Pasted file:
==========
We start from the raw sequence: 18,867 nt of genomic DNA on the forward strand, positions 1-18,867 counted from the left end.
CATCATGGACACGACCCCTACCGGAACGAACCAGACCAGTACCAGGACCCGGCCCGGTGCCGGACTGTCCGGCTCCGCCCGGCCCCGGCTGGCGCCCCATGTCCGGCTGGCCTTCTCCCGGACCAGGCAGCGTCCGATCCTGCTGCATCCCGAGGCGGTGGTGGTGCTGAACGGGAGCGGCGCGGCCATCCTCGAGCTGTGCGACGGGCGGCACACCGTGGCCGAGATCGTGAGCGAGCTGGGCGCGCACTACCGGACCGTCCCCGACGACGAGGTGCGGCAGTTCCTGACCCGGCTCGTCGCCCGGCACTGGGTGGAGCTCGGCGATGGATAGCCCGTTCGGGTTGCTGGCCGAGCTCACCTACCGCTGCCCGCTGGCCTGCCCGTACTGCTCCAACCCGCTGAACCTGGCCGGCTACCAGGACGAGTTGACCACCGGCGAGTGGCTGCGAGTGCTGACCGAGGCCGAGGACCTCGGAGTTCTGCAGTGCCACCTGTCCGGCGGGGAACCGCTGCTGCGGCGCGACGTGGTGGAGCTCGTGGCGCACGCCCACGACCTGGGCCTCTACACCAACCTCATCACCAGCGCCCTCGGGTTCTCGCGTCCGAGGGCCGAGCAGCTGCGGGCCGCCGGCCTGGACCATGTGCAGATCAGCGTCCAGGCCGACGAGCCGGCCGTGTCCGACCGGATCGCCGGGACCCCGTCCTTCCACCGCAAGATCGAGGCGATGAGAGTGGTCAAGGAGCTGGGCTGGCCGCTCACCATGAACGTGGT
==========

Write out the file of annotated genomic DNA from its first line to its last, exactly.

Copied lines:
We start from the raw sequence: 18,867 nt of genomic DNA on the forward strand, positions 1-18,867 counted from the left end.
CATCATGGACACGACCCCTACCGGAACGAACCAGACCAGTACCAGGACCCGGCCCGGTGCCGGACTGTCCGGCTCCGCCCGGCCCCGGCTGGCGCCCCATGTCCGGCTGGCCTTCTCCCGGACCAGGCAGCGTCCGATCCTGCTGCATCCCGAGGCGGTGGTGGTGCTGAACGGGAGCGGCGCGGCCATCCTCGAGCTGTGCGACGGGCGGCACACCGTGGCCGAGATCGTGAGCGAGCTGGGCGCGCACTACCGGACCGTCCCCGACGACGAGGTGCGGCAGTTCCTGACCCGGCTCGTCGCCCGGCACTGGGTGGAGCTCGGCGATGGATAGCCCGTTCGGGTTGCTGGCCGAGCTCACCTACCGCTGCCCGCTGGCCTGCCCGTACTGCTCCAACCCGCTGAACCTGGCCGGCTACCAGGACGAGTTGACCACCGGCGAGTGGCTGCGAGTGCTGACCGAGGCCGAGGACCTCGGAGTTCTGCAGTGCCACCTGTCCGGCGGGGAACCGCTGCTGCGGCGCGACGTGGTGGAGCTCGTGGCGCACGCCCACGACCTGGGCCTCTACACCAACCTCATCACCAGCGCCCTCGGGTTCTCGCGTCCGAGGGCCGAGCAGCTGCGGGCCGCCGGCCTGGACCATGTGCAGATCAGCGTCCAGGCCGACGAGCCGGCCGTGTCCGACCGGATCGCCGGGACCCCGTCCTTCCACCGCAAGATCGAGGCGATGAGAGTGGTCAAGGAGCTGGGCTGGCCGCTCACCATGAACGTGGT